Welcome to Hey, Boomer! The podcast that celebrates the vibrant and fulfilling lives of Baby Boomers.
My guests today, Stu and Jana Zonder, are not only partners in life, but they’ve also built a successful business together called String Along with Stu. Stu is a master musician and teacher of both guitar and ukulele. Jana is a published author, editor, and ghostwriter, with her first book, “Magenta Rave,” making waves in the thriller genre.
In this episode, we explore the exciting world of Stu and Jana. We dive into their journey of falling in love after just two guitar lessons, their passion for music, and how they’ve built a thriving online teaching business.
But that’s not all. Jana’s book, “Magenta Rave,” captivates readers with its gripping storyline that deals with sexual abuse and revenge.
We also discuss how age is just a number, as Stu and Jana prove to us that life can get even better as you grow older.
1. Find joy and fulfillment in your work: Stu and Jana’s story is a testament to the importance of doing what you love. Both of them have found their passion in music and writing, and their work brings them immense joy and satisfaction. It’s never too late to pursue your dreams and create a career that brings you purpose.
2. Embrace the present moment: Stu and Jana emphasize the significance of being present in the moment and finding joy in simple pleasures. By staying present, they have discovered a greater sense of relaxation, security, and satisfaction in their lives. Take a page from their book and savor every moment.
3. Explore your creative side: Age shouldn’t limit your creativity. Stu and Jana encourage listeners to tap into their artistic abilities, whether it’s through drawing, dancing, or any other creative outlet. Engaging in art can bring personal growth, fulfillment, and a whole lot of fun.
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Wendy Green [00:00:16]:
Hello. Hey, boomer listeners. I am your host, Wendy Green. And our guests today, Stu and Jana Zonder, are going to inspire you, and we're going to have fun with them. They are collaborators in life and in work, and they each have their own individual accomplishments, which we're going to hear more about. But as I was preparing for the show today, I started to think about what is fun, right? Because so many of us in the western tradition, anyway, put off fun until maybe we take a vacation and some people put it off until retirement. And that is a really hard thing to do because once you retire, if you've not been practicing fun, sometimes you don't really know how to have fun. And then, on the other hand, a lot of people recognize that just having fun, just living that life of leisure, is not really enough.
Wendy Green [00:01:22]:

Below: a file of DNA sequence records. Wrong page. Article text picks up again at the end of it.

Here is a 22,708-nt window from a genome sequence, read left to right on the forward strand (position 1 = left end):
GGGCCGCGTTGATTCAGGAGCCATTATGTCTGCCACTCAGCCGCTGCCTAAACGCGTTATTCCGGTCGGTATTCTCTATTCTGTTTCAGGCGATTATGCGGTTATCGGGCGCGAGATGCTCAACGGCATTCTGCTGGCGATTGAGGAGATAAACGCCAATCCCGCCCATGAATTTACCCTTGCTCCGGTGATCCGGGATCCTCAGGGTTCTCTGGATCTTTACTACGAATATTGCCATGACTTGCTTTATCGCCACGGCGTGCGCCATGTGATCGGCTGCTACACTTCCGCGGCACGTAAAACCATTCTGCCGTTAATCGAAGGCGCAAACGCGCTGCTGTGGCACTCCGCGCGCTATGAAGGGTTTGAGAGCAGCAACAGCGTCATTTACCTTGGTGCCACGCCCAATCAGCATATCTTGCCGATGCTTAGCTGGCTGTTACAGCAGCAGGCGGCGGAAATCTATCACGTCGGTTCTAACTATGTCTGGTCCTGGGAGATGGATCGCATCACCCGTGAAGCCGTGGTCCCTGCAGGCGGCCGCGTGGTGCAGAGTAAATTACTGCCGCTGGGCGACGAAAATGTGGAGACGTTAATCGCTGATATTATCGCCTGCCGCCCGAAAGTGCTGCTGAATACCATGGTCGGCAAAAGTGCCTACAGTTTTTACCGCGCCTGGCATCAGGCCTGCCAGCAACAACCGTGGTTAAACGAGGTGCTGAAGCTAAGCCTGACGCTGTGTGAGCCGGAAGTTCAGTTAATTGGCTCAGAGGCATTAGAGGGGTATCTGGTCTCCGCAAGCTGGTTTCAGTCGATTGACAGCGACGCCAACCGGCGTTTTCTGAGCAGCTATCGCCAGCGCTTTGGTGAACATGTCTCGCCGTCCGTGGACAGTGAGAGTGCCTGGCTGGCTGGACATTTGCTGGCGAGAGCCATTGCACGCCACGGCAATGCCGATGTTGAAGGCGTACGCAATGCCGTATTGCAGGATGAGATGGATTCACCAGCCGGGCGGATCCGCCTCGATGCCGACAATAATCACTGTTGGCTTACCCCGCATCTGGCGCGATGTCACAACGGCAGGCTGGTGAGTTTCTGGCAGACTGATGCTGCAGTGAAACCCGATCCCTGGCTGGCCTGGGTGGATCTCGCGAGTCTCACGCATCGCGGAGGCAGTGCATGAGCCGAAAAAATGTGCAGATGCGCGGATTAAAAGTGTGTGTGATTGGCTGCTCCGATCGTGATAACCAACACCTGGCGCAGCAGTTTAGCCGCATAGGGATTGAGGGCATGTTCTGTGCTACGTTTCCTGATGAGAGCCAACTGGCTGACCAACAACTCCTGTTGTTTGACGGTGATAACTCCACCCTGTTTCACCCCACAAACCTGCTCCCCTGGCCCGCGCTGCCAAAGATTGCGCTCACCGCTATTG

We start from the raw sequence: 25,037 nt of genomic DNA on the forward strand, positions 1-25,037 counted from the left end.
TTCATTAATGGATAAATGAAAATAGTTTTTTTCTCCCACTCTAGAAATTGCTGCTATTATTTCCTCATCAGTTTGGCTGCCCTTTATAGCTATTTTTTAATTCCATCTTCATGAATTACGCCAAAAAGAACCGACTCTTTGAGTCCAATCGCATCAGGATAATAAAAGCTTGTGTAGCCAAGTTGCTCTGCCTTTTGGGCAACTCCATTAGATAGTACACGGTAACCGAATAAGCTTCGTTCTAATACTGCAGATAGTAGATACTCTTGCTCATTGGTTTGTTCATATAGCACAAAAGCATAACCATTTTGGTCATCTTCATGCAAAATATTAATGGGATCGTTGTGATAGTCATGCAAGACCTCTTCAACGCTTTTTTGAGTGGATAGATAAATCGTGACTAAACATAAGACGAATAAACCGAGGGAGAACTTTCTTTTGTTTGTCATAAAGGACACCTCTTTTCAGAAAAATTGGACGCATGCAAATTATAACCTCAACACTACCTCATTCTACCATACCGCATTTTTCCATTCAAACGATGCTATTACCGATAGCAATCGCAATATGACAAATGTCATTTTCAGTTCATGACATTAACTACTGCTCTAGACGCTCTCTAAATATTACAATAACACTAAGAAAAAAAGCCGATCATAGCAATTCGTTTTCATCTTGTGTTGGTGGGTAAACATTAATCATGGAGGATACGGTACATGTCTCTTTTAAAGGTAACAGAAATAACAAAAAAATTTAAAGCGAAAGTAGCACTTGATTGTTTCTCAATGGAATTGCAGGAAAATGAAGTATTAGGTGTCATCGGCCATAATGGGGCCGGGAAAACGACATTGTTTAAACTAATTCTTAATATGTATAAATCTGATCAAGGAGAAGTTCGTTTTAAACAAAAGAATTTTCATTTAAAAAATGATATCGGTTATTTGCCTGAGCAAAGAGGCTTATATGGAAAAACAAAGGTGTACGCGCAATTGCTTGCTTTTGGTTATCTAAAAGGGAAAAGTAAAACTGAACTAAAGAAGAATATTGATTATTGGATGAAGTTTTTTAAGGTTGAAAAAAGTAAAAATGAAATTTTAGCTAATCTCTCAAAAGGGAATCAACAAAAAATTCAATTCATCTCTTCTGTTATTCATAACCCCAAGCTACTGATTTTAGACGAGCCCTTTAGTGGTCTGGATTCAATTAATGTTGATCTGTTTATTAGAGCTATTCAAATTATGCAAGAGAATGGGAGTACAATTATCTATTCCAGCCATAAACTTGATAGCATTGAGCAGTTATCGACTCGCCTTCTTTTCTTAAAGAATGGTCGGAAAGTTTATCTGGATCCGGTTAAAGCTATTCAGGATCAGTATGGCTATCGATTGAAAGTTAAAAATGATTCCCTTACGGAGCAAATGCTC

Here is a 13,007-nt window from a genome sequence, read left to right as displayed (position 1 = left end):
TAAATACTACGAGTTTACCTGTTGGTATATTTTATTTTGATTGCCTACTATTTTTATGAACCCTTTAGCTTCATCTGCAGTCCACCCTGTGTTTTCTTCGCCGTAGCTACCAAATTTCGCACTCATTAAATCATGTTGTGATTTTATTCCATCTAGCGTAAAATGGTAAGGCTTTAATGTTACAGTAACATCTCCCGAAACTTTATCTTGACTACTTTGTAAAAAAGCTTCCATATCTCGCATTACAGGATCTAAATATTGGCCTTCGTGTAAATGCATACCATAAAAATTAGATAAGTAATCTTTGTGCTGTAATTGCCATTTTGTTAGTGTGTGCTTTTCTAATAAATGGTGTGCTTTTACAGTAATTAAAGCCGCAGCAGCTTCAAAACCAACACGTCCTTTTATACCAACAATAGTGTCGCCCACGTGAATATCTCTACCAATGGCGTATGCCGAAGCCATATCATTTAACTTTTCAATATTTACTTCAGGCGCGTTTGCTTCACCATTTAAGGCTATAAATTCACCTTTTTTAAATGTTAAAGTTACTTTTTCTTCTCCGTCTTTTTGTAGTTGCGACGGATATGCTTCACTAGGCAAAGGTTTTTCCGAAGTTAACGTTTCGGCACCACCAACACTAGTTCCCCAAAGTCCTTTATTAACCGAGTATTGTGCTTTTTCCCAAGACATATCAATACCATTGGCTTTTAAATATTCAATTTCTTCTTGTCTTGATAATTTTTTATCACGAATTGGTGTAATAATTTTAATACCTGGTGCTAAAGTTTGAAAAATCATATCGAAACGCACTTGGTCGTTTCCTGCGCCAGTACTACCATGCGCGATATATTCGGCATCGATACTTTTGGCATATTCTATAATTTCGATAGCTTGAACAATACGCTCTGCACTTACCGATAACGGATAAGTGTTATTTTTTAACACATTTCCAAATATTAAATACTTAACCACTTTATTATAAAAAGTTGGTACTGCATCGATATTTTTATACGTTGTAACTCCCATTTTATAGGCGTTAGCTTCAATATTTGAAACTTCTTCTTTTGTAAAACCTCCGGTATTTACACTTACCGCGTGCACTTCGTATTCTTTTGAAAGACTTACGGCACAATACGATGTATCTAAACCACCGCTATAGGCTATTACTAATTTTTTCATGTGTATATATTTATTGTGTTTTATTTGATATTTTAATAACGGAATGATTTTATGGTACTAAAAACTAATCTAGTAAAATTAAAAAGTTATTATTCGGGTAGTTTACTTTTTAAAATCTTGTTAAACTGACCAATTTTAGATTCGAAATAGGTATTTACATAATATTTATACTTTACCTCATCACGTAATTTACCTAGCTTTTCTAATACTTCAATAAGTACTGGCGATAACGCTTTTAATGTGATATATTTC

There needs to be some meaning, some purpose, some passion in their lives. So, when I was thinking about that, I made a list of some of the things that I think that I find fun that give me pleasure. And on that list, I had dancing and I had hiking and I had listening to music, working in my garden, growing my vegetables on my flowers, spending time with my friends and family and doing this, which is maybe work. But work is fun for me, and I think work is also fun for Stu and Jana, which you're going to hear more about. So I would encourage you to make a list, think about some of the ways that you have fun in your life and are you giving yourself time to have fun in your daily life? And the reason I asked that question is because I haven't always been really good at that, giving myself permission to have fun. I always put, like, work and responsibilities first. And I think part of that is the way I was raised. And I remember my brother and sister and I, we were like little Tom Sawyers trying to get our friends to help us with our chores so that we could finish faster and then maybe we could go play.
Wendy Green [00:02:37]:
But we always had so many responsibilities growing up. So I have been really working harder at adding fun into my life. But on today's show, we are going to have fun. In fact, Stu's Tagline for his business is all fun all the time at Stu's college of musical knowledge. So if you like the energy of music and you like the energy of being passionate about life, you are going to enjoy my guests, Stu and Jana Zonder. Let me bring on Stu and right. Hi. So good to have you guys on the show.
Stu Zonder [00:03:23]:
Very happy to be here.
Janna Zonder [00:03:24]:
Thank you. Thank you for having us.
Wendy Green [00:03:26]:
Yeah. Well, let me do a brief introduction. Okay. When they married, Stu and Janiceander had no idea that their partnership would extend to so many areas of their lives. In addition to being happily married for 40 years. Wow, guys. They have also joined together their creative abilities as musicians, writers and performers. When they met, Jana was acting in theater and Stu was teaching guitar.
Wendy Green [00:03:56]:
She went to him for lessons and after two lessons, they were in love. Stu is a master musician and teacher of both guitar and ukulele, and in recent years he has offered all of his classes online and has students all over the US. And in other countries. He is an endorsed artist and teacher for Flight Ukulele. Stu and Jana are partners in their business string along with Stu, where her skills in website design, writing and management have served them well. Jana is a published author, editor, and ghostwriter. Her first book, Magenta Rave, is a gripping, taut psychological thriller that turns the tables on convicted sexual predators. It will keep you guessing until the end and Stu has partnered and supported her in her writing and is always the first reader and editor for her work.
Wendy Green [00:05:02]: